Washington area commuters will instantly recognize the scene in Elizabeth T. (Teddie) Rappaport’s color mezzotint called Intimacy. One of the pleasures of this work comes with experiencing the contemporary, vernacular design of a D.C. metro train interior through the lush, velvety “burr” of mezzotint. This technique, which flourished in the 18th century, involves first pricking and roughening the surface of a metal plate before burnishing back the lighter shades of the image. Rappaport’s jewel-like mezzotint involved the layering of four copper plates. She is an undergraduate student in Psychology at the University of Maryland who plans to pursue graduate studies in Art Therapy.
Continuing the “something old, something new” theme, Tonja Torgerson’s aesthetic combines tradition and currency while exploring a serious topic. Of her color serigraphs, she writes: “I have used portraits to deal with the reality of illness while balancing a thin line between expression and discretion. These prints explore the altering of identity that occurs when diagnosed with a permanent illness.” Torgerson also deliberately uses such elements as color and humor to keep her works welcoming. Her woman’s portrait blends Art Nouveau, Psychedelia, and clean, contemporary design features. So Bad shows a somber, weary-eyed woman contained in echoing wreaths – an Elizabethan-esque collar of hypodermic needles and her own coiling hair, all inside a leafy frame. Torgerson previously studied Studio Arts and Art History at the University of Minnesota and is pursuing her MFA in Printmaking at Syracuse University.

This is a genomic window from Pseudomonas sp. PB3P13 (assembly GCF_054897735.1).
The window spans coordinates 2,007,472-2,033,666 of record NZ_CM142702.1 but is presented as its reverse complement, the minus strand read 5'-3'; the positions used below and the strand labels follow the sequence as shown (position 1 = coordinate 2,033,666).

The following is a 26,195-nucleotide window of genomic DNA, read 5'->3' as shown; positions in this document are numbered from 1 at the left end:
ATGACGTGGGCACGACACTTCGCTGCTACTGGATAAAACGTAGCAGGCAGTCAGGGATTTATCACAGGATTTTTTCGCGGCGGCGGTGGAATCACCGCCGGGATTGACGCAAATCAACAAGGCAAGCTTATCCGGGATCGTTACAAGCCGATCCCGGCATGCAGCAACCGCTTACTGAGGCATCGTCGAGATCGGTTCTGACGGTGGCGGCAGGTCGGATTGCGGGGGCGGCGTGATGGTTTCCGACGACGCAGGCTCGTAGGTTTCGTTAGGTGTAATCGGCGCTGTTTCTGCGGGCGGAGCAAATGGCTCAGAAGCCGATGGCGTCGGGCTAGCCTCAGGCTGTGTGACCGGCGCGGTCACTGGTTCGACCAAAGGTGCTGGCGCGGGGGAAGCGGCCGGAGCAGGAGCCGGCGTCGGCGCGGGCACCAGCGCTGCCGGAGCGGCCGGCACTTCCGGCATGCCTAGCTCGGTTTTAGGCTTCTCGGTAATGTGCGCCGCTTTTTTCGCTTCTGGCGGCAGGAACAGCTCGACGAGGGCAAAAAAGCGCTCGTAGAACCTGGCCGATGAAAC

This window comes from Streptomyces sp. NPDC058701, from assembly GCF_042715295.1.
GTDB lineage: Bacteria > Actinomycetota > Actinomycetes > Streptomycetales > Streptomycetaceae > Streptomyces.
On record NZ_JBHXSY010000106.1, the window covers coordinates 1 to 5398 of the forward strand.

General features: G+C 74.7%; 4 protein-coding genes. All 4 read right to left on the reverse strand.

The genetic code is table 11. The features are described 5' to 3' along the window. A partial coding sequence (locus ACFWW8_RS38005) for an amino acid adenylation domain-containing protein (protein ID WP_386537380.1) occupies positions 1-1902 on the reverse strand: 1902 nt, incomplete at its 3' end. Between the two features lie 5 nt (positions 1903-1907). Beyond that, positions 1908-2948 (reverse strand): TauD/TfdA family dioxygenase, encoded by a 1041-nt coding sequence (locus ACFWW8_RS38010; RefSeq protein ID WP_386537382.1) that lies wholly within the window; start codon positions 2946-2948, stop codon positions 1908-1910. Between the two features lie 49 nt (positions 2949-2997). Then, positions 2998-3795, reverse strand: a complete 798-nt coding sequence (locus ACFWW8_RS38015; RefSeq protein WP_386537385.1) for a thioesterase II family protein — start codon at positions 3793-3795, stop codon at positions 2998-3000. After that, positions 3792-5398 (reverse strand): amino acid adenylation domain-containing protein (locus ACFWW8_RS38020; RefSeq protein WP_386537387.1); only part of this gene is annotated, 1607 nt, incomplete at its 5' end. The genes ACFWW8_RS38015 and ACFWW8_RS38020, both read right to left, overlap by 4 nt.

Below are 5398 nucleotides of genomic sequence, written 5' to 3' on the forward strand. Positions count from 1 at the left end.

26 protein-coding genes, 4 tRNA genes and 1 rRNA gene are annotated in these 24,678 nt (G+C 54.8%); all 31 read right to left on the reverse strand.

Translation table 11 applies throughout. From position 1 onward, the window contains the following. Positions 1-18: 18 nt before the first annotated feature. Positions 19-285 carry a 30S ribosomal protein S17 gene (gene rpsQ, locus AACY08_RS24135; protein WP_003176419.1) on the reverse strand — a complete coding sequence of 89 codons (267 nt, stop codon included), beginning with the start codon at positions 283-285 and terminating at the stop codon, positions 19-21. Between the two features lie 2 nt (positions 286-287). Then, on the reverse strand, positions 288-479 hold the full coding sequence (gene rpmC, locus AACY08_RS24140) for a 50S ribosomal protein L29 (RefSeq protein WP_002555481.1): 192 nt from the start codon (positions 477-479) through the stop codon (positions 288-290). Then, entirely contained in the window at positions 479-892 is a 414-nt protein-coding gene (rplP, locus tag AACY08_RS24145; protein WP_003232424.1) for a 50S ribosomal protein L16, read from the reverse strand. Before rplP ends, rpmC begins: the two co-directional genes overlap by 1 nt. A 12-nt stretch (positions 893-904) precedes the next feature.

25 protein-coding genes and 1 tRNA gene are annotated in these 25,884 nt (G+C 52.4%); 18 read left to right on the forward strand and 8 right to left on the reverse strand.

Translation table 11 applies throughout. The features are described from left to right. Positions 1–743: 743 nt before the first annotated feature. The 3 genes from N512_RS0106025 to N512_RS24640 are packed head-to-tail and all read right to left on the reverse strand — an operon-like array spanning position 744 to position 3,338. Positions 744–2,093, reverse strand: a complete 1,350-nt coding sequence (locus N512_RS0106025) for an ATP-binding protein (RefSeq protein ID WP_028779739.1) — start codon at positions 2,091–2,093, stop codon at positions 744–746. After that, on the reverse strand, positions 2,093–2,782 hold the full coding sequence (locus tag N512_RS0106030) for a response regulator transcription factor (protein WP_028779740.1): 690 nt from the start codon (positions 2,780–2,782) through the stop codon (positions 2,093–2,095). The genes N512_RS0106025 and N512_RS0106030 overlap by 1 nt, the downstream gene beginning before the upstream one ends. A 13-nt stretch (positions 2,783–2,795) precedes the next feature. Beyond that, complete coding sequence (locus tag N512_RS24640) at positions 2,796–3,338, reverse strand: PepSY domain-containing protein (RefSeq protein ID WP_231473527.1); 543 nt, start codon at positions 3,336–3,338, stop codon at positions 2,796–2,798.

Fawna Xiao‘s screenprint Rough, one of the relatively few abstract works in the show, roils with vitality. Its surface layers read like strata with web-like passages above chunkier architectural forms and smoky wisps. After teaching herself how to screenprint in her parents’ basement using Google Search instructions, she began printing without a press, using wedding veils as screens. As her methods and materials became more sophisticated, she chose to retain in her work something of the “same rough aesthetic and attitude.” Xiao is a University of Maryland student, majoring in Studio Art with a concentration in Printmaking.
Among the many other not-to-be-missed prints in the exhibit are Manuel Paucar’s Asylum screenprint, July, Summer Weekend by Leah Curtis, Ian Jackson’s drypoint and engraving entitled Prairie Sharks, Sarika Sugla’s System I lithographic monoprints, and an array of woodcuts such as Catherine Cole’s Kate, Deb Napple’s Beaver Road, Barry O’Keefe’s Self Portrait, and William
Bruce Niebauer’s untitled woodblock/inkjet print. This gathering of work by student printmakers provides a compelling look at current and forthcoming energy in the field. Further, it represents conveyed strength from their artist/professor teachers including John Carr at Montgomery College, Margo Humphrey and Justin Strom at the University of Maryland, Trudi Ludwig at the Maryland Institute College of Art, Tonia Matthews at Towson University, Jenny Schmid at the University of Minnesota, and Art Werger at Ohio University, to name a few.
Many thanks are due to the Washington Printmakers Gallery, the Washington Print Club, the Washington Print Foundation, and others who worked to bring us the Excellence in Printmaking exhibit including Gallery Director Annie Turner, Peggy Parker, Jenny Freestone, Kathleen Kuster and the participating artists.
And thanks to Katherine Blood for being our first Excellence in Printmaking Juror!